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Driver CPC

3rd May, 2012

Haulage companies are being advised to take a more proactive approach to ensuring drivers complete their 35 hours compulsory Driver CPC before the September 2014 deadline.

It is now over two years since the EU Directive was introduced compelling all LGV drivers to undertake 35 hours of periodic training within a five-year period in order to retain their vocational qualifications.  However, training figures indicate that very few drivers have taken steps to implement the new training requirements.

There is a real risk that drivers who leave their 35 hours of training until the last minute will suffer from high-cost, low-quality training or there will not be enough places available on training courses to support the flood of last-minute applications.

Businesses that plan ahead will benefit from being able to arrange for drivers to undertake their training during quieter periods and ensure that all drivers are fully operational during peak periods.  Having a training plan in place will help to minimise the impact that having drivers off the road will have on their business.  Ensuring that drivers are well versed and updated on road traffic laws will also help business by ensuring there are fewer breaches of the regulations and fewer road accidents.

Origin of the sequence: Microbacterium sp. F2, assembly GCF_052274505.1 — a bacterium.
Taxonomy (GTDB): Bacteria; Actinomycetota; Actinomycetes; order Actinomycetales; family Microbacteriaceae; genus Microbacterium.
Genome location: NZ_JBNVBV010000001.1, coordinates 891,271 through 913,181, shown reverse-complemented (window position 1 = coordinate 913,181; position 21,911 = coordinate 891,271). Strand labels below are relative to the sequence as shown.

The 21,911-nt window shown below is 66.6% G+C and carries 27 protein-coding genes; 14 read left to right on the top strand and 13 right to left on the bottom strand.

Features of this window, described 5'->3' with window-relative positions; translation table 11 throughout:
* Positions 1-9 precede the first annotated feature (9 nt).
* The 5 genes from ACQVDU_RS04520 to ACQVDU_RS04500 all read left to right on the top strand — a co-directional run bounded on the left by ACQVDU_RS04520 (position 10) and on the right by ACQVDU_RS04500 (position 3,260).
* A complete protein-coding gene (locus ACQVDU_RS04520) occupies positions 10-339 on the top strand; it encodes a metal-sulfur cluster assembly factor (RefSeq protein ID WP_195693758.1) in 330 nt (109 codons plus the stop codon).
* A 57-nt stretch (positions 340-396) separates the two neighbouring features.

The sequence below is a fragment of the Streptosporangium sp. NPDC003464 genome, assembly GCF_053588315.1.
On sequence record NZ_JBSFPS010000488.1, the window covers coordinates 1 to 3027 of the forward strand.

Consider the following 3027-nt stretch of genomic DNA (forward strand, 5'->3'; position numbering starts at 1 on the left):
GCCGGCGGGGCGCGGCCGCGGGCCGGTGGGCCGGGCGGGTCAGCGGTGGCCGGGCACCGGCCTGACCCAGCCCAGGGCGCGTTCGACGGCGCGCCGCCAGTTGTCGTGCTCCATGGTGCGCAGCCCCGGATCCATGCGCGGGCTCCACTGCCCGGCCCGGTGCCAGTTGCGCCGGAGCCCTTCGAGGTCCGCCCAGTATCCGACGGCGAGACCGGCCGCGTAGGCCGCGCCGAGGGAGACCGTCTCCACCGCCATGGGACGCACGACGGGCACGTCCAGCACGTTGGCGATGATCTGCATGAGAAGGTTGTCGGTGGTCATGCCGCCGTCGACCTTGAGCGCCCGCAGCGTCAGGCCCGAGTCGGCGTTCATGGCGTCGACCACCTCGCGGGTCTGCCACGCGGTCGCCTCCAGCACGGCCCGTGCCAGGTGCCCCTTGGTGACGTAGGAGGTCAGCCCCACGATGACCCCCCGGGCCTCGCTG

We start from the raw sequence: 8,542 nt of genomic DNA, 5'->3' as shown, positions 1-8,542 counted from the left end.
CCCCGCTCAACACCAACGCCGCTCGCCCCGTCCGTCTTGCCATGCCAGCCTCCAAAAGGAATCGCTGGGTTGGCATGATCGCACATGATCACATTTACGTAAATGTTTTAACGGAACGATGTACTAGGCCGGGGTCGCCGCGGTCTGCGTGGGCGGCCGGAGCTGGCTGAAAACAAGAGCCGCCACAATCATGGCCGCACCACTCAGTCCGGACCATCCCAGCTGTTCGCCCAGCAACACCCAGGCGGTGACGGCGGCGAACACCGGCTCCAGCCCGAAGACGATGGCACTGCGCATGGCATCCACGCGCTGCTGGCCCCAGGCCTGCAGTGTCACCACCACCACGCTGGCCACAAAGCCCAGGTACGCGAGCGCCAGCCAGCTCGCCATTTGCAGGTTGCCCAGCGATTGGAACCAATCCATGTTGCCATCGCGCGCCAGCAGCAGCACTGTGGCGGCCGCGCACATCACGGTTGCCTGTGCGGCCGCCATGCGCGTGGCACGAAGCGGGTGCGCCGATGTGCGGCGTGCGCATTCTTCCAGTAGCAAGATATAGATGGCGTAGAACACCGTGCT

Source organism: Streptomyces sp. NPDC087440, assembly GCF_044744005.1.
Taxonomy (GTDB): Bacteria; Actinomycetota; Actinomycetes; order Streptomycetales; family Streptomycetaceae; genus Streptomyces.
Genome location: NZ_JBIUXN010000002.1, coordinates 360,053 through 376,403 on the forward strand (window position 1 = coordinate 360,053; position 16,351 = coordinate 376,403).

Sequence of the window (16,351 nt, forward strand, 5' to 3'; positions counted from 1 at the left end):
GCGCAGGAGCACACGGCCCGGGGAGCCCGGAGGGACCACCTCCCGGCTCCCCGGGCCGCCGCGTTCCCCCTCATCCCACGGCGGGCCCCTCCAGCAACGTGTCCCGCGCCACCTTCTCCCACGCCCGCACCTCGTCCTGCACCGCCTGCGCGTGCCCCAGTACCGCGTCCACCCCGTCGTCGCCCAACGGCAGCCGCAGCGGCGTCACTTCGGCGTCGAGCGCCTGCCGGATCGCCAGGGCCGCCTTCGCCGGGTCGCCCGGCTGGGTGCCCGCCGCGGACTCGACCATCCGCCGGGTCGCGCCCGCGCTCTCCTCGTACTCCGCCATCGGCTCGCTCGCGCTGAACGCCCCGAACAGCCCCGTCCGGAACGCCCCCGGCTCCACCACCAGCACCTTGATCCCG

Businesses still feeling the effects of the recession may be delaying sending drivers on Driver CPC because they do not consider training to be a high priority for the business.  Others may also be under the mistaken assumption that the September 2014 deadline may be extended or that the laws will change before the deadline is reached.

In any event this may a false economy. If drivers have been on relevant and up to date training there is less likelihood of drivers breaking the voluminous driving legislation.  This in turn would reduce the likelihood of business being called before the Traffic Commissioner for such breaches. The Traffic Commissioners are now regularly placing undertakings on operator’s licences at PI requiring the implementation of a program of Driver CPC training.  Annual refresher training on drivers’ hours and daily defect reporting is very much viewed as part of the standard undertakings so if training has to be given it might as well count for Driver CPC purposes.

It is advisable that companies start to implement the new training requirements sooner rather than later, as drivers who have not completed their 35 hours training by the September 2014 will lose their vocational driving entitlements and will be taken off the road.

For further information on the Driver CPC requirements, please contact Tim Culpin on 01244 405533 or by email to [email protected].

 

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